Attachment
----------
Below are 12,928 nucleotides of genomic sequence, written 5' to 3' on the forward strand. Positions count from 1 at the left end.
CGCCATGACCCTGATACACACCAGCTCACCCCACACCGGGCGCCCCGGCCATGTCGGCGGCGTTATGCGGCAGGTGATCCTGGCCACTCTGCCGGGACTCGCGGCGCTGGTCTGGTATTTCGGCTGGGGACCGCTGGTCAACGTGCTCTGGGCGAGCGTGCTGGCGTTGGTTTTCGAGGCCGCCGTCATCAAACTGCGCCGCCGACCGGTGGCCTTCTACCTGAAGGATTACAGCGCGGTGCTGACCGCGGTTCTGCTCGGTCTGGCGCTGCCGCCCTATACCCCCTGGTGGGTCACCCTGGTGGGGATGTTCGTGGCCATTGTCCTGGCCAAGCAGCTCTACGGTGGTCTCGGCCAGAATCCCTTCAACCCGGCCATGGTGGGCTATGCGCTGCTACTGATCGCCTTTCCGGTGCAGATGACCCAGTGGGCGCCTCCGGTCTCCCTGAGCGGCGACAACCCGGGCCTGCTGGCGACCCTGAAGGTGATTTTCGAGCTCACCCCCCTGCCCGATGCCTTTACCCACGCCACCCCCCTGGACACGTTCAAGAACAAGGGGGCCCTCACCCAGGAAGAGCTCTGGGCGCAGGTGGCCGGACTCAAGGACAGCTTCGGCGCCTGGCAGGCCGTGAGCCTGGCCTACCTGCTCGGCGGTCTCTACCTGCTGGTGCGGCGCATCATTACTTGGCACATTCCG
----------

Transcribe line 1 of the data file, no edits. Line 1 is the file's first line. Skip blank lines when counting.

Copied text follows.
Below are 12,928 nucleotides of genomic sequence, written 5' to 3' on the forward strand. Positions count from 1 at the left end.